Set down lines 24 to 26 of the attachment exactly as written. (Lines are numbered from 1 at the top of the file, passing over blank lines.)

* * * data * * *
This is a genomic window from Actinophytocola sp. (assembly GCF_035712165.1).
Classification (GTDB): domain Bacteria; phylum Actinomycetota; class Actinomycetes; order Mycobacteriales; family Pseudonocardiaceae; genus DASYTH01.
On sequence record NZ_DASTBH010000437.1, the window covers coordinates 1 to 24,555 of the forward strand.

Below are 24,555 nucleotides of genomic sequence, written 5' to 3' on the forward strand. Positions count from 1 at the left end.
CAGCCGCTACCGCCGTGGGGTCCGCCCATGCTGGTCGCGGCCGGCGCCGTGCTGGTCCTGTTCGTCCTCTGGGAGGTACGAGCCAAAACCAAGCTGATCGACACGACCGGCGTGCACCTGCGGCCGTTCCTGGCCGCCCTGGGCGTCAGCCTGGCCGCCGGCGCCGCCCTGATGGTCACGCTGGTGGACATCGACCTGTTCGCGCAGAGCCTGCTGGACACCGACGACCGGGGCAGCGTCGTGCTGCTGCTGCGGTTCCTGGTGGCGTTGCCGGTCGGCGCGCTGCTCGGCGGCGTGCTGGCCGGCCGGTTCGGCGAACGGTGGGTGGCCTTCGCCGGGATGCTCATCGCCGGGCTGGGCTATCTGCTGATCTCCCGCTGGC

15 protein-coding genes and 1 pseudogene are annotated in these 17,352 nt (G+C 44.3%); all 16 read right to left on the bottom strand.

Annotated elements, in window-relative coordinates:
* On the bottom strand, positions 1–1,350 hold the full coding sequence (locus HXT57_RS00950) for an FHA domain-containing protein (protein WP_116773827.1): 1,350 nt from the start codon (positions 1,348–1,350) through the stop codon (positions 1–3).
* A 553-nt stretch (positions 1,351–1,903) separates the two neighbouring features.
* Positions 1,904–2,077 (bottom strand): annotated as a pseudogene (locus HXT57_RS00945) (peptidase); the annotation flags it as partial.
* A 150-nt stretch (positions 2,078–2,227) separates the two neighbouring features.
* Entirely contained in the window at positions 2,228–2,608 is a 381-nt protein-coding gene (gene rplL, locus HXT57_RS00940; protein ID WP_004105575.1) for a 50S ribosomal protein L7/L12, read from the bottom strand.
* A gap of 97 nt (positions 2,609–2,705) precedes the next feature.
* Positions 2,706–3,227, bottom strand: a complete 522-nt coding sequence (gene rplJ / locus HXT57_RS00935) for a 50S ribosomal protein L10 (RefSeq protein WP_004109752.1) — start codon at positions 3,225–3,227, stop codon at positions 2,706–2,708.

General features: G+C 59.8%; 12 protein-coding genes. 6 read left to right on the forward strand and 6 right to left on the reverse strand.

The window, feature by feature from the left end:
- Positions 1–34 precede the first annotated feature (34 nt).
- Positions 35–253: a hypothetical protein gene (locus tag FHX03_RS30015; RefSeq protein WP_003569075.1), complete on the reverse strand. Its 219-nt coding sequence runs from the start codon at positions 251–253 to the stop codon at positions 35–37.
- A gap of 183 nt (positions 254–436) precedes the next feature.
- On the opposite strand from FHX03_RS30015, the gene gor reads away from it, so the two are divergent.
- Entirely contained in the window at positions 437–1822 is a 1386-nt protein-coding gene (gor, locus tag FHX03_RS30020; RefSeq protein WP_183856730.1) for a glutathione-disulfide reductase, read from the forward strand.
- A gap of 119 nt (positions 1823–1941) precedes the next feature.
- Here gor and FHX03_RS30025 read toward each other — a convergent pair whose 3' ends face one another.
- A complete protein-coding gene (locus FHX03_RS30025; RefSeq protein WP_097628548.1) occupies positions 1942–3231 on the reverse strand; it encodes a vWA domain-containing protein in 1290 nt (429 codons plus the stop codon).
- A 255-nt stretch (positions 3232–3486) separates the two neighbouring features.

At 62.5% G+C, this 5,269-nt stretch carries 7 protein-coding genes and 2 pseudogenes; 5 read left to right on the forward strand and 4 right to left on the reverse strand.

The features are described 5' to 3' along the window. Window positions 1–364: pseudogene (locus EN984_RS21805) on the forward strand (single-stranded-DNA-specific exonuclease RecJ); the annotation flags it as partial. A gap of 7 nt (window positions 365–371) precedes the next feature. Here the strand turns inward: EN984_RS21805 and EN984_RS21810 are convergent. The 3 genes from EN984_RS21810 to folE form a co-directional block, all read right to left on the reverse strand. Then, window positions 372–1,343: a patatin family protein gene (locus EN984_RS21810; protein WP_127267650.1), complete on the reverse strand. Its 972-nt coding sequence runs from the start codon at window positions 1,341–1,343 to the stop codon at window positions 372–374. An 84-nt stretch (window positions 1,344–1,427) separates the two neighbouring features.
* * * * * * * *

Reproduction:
- A complete protein-coding gene (locus FHX03_RS30025; RefSeq protein WP_097628548.1) occupies positions 1942–3231 on the reverse strand; it encodes a vWA domain-containing protein in 1290 nt (429 codons plus the stop codon).
- A 255-nt stretch (positions 3232–3486) separates the two neighbouring features.

At 62.5% G+C, this 5,269-nt stretch carries 7 protein-coding genes and 2 pseudogenes; 5 read left to right on the forward strand and 4 right to left on the reverse strand.